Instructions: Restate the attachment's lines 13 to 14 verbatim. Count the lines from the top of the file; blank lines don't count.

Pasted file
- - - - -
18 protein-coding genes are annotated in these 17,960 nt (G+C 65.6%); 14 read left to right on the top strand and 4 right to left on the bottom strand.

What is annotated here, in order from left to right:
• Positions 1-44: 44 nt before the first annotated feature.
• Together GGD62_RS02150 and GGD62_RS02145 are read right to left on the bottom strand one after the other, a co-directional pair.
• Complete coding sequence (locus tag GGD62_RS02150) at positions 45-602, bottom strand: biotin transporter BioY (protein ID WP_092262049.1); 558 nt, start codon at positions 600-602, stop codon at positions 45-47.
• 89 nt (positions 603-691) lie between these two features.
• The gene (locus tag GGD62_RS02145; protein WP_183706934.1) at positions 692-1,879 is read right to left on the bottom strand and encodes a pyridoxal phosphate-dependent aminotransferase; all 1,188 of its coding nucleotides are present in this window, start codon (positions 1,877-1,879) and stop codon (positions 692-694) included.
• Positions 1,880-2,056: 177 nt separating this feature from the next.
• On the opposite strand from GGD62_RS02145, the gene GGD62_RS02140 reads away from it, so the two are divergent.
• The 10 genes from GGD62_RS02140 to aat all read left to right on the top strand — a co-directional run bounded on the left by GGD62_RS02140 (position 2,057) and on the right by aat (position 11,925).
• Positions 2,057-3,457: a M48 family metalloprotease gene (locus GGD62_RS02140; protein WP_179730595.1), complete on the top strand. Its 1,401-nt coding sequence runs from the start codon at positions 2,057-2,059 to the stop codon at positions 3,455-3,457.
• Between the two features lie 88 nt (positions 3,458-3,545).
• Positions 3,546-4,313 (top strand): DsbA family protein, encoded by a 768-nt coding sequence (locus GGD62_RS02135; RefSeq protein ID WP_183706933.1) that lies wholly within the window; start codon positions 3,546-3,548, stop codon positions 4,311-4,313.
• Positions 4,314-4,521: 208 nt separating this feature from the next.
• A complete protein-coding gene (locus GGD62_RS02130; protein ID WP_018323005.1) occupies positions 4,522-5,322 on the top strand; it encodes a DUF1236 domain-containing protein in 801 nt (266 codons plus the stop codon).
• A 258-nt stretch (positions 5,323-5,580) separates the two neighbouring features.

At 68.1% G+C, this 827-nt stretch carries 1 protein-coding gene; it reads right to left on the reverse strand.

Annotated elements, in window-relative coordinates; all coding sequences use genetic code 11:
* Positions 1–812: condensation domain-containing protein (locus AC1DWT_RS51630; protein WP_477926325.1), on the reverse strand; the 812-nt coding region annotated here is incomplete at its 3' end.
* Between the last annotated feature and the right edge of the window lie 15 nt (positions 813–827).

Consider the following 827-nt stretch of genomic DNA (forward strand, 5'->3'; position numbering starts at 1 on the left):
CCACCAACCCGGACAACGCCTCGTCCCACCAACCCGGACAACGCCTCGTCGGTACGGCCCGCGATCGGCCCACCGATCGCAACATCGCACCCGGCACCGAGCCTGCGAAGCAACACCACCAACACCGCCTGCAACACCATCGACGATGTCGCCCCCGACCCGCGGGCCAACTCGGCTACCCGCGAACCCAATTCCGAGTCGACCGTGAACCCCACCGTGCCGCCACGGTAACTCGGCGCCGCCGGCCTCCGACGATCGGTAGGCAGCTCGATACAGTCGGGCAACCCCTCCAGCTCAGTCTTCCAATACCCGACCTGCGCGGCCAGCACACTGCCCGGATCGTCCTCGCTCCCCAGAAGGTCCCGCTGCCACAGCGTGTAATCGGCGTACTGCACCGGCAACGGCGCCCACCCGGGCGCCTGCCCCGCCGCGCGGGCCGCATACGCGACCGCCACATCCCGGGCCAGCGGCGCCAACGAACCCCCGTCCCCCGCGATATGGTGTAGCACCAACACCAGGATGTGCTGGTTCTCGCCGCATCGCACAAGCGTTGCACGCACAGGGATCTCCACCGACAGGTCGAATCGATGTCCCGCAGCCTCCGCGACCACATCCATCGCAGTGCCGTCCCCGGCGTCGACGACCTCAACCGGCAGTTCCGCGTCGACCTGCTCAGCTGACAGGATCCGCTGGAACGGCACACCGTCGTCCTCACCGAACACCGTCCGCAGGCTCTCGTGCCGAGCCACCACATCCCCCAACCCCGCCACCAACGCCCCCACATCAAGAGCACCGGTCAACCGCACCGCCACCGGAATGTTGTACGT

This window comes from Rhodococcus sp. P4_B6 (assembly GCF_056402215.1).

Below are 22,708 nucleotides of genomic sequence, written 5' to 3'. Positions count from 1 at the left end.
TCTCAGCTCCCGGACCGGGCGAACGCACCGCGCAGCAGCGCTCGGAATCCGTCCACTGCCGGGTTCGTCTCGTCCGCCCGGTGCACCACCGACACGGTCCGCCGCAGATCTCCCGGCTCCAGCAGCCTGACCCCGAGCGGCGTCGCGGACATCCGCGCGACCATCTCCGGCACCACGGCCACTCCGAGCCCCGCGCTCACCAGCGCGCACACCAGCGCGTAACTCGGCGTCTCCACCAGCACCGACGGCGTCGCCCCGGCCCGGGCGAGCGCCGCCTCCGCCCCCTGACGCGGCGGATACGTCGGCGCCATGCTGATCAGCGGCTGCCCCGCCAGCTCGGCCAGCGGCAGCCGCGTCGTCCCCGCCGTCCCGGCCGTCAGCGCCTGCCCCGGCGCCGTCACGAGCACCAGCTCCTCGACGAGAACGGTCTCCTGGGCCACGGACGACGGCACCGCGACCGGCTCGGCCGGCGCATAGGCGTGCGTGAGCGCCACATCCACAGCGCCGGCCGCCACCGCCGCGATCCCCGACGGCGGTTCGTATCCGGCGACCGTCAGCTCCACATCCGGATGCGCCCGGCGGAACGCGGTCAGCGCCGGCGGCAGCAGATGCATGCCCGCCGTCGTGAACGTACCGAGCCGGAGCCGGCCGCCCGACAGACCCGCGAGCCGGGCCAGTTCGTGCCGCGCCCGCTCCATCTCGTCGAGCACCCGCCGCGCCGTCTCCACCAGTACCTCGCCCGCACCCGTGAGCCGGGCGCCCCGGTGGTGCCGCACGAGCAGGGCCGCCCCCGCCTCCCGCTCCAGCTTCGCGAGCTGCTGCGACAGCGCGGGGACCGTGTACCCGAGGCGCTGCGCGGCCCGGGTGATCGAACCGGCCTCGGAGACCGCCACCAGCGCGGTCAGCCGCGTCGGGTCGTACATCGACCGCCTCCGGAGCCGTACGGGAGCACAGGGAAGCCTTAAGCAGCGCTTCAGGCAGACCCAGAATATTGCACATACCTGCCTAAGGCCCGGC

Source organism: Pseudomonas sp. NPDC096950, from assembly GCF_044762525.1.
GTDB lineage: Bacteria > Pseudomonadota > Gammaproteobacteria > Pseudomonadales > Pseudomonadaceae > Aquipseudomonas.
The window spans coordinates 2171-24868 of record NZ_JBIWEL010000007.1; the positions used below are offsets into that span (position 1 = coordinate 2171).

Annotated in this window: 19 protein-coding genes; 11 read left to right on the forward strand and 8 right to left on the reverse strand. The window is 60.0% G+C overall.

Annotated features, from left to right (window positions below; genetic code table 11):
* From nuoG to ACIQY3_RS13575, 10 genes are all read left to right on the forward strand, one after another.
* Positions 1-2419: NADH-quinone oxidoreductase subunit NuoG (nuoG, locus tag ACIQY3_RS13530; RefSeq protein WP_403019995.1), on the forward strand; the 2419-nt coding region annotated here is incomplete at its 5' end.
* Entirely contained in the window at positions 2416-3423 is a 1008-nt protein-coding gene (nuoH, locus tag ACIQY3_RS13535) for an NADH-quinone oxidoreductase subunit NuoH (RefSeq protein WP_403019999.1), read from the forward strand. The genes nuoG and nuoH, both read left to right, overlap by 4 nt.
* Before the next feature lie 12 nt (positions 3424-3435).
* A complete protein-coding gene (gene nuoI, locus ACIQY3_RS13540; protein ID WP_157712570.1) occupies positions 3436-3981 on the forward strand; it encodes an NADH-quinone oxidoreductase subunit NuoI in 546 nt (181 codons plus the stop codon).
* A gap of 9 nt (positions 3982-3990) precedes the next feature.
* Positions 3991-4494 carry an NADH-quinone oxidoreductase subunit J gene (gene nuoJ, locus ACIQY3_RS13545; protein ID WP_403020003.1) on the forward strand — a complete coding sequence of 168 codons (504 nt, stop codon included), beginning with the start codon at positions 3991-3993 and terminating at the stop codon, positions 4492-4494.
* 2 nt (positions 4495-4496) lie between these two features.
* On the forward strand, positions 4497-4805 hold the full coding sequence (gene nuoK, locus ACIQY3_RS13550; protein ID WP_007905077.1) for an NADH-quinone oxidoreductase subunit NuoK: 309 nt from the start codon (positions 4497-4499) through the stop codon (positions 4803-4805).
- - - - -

• Positions 3,546-4,313 (top strand): DsbA family protein, encoded by a 768-nt coding sequence (locus GGD62_RS02135; RefSeq protein ID WP_183706933.1) that lies wholly within the window; start codon positions 3,546-3,548, stop codon positions 4,311-4,313.
• Positions 4,314-4,521: 208 nt separating this feature from the next.